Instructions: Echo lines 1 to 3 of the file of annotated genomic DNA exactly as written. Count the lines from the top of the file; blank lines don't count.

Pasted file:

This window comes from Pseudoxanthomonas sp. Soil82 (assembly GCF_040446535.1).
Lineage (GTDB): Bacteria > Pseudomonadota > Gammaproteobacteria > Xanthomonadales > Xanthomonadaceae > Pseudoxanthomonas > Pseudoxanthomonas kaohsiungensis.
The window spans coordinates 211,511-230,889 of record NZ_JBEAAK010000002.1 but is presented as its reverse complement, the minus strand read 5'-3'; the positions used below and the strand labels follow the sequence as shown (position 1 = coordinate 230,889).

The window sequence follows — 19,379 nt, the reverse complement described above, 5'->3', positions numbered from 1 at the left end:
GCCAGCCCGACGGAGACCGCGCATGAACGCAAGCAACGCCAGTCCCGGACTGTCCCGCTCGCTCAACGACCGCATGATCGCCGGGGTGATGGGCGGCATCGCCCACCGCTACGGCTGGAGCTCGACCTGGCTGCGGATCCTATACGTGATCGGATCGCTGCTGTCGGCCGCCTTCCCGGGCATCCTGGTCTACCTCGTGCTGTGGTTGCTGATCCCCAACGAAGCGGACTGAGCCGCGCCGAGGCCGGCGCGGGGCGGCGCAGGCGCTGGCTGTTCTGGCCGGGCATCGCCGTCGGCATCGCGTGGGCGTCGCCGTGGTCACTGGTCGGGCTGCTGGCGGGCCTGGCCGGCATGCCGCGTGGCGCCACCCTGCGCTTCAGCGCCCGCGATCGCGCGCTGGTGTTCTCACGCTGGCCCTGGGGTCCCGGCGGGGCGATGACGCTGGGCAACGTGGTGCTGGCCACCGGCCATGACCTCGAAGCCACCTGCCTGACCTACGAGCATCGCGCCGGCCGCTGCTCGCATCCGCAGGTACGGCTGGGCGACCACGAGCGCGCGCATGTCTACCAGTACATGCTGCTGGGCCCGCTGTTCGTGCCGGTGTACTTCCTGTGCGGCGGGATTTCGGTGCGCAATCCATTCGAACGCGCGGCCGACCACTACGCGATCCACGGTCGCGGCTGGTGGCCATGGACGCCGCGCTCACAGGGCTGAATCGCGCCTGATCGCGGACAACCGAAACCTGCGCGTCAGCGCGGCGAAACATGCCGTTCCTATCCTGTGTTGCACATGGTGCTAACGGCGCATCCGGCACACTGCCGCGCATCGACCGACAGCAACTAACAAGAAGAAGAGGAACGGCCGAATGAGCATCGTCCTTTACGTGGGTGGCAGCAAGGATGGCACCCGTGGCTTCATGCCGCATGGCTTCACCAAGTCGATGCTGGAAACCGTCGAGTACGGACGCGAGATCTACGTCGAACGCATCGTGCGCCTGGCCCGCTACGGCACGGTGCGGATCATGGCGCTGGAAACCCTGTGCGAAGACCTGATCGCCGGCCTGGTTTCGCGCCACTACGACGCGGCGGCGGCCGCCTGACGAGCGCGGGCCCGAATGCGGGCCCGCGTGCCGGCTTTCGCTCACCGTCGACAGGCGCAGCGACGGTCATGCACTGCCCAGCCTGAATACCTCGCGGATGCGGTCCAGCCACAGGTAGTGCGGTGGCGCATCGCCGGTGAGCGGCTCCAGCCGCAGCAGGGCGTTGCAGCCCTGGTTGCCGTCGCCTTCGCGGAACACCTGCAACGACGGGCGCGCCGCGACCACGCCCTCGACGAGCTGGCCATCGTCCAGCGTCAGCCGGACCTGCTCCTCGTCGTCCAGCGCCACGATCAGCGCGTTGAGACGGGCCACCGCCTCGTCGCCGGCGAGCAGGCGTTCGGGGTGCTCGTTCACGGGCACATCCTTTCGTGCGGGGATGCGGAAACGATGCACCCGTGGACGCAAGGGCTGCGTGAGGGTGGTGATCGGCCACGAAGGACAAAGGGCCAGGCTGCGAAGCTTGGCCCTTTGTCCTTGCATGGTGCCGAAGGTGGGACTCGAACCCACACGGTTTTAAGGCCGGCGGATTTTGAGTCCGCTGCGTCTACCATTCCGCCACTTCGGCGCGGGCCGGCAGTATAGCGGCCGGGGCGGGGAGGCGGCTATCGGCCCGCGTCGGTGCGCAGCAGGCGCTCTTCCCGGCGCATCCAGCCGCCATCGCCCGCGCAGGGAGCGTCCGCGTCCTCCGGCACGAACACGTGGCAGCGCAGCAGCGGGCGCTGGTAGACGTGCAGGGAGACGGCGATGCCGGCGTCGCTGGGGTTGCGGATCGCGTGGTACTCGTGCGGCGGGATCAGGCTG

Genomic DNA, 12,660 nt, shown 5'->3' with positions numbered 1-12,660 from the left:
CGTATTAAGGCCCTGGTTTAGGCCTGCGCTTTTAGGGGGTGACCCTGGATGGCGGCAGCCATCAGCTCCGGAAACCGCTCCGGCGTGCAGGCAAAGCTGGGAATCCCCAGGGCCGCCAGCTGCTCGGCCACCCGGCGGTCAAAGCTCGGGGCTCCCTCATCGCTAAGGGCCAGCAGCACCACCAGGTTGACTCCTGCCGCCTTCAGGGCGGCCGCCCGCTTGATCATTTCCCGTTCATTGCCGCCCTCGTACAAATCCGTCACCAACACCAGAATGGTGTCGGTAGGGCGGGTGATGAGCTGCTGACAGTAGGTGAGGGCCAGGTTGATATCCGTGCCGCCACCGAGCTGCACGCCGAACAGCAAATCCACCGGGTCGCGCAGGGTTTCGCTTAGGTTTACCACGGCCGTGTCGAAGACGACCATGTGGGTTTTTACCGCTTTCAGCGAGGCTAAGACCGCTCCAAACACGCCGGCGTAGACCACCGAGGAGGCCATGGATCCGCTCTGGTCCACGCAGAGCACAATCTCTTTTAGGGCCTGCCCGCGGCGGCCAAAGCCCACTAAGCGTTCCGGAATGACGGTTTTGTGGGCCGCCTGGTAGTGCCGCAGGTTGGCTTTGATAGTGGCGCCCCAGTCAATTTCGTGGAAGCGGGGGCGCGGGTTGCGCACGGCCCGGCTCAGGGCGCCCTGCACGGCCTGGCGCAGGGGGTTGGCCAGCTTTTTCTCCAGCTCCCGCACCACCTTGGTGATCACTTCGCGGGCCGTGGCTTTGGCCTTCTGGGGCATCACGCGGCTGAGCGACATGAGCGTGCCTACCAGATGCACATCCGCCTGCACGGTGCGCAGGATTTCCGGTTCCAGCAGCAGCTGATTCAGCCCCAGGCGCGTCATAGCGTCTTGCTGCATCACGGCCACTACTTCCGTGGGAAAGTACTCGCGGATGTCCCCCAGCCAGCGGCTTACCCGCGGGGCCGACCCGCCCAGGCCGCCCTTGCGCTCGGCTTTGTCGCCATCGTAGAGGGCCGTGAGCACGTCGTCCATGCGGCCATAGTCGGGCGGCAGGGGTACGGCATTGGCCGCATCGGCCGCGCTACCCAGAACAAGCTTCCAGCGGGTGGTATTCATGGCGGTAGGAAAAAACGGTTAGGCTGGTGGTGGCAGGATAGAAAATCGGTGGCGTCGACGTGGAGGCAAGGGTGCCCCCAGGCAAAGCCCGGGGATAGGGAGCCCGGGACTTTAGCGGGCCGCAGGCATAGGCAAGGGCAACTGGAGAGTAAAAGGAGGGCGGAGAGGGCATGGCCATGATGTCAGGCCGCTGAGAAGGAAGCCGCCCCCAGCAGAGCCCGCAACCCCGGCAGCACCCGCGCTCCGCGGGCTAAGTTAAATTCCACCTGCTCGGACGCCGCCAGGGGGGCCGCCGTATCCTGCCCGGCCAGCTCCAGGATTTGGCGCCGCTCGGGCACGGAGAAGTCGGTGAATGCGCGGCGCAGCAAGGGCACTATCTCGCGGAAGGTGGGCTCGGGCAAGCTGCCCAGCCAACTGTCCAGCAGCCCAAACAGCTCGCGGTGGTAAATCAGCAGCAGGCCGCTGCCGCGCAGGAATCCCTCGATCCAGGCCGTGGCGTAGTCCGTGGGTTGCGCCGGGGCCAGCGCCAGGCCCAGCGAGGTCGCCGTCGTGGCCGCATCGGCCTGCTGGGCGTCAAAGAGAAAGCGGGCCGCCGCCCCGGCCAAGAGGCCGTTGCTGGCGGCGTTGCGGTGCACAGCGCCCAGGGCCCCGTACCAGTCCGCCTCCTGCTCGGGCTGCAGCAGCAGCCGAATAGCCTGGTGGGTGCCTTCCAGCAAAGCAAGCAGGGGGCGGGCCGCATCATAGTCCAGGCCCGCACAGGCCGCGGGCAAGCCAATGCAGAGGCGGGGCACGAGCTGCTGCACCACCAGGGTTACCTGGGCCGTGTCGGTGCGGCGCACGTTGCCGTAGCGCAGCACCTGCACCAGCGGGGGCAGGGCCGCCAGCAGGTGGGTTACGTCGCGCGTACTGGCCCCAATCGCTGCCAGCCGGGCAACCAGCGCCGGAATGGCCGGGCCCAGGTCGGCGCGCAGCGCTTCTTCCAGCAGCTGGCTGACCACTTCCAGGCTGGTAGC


This window comes from Pseudoxanthomonas sp. Soil82 (assembly GCF_040446535.1).
Lineage (GTDB): Bacteria > Pseudomonadota > Gammaproteobacteria > Xanthomonadales > Xanthomonadaceae > Pseudoxanthomonas > Pseudoxanthomonas kaohsiungensis.
The window spans coordinates 211,511-230,889 of record NZ_JBEAAK010000002.1 but is presented as its reverse complement, the minus strand read 5'-3'; the positions used below and the strand labels follow the sequence as shown (position 1 = coordinate 230,889).